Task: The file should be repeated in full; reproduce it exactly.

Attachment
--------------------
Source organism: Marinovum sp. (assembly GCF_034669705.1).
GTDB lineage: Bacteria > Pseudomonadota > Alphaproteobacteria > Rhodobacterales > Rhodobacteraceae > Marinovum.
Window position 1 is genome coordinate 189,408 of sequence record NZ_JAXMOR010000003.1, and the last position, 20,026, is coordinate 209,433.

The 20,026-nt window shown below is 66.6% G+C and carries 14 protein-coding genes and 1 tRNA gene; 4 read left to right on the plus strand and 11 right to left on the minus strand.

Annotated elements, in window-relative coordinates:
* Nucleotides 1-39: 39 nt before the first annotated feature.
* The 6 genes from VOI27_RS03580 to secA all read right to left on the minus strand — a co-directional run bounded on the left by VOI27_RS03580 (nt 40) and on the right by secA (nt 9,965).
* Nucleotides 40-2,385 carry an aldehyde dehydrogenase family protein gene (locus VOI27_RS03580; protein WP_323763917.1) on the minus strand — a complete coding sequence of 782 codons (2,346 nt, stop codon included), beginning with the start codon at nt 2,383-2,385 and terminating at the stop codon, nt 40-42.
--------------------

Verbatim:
Source organism: Marinovum sp. (assembly GCF_034669705.1).
GTDB lineage: Bacteria > Pseudomonadota > Alphaproteobacteria > Rhodobacterales > Rhodobacteraceae > Marinovum.
Window position 1 is genome coordinate 189,408 of sequence record NZ_JAXMOR010000003.1, and the last position, 20,026, is coordinate 209,433.

The 20,026-nt window shown below is 66.6% G+C and carries 14 protein-coding genes and 1 tRNA gene; 4 read left to right on the plus strand and 11 right to left on the minus strand.

Annotated elements, in window-relative coordinates:
* Nucleotides 1-39: 39 nt before the first annotated feature.
* The 6 genes from VOI27_RS03580 to secA all read right to left on the minus strand — a co-directional run bounded on the left by VOI27_RS03580 (nt 40) and on the right by secA (nt 9,965).
* Nucleotides 40-2,385 carry an aldehyde dehydrogenase family protein gene (locus VOI27_RS03580; protein WP_323763917.1) on the minus strand — a complete coding sequence of 782 codons (2,346 nt, stop codon included), beginning with the start codon at nt 2,383-2,385 and terminating at the stop codon, nt 40-42.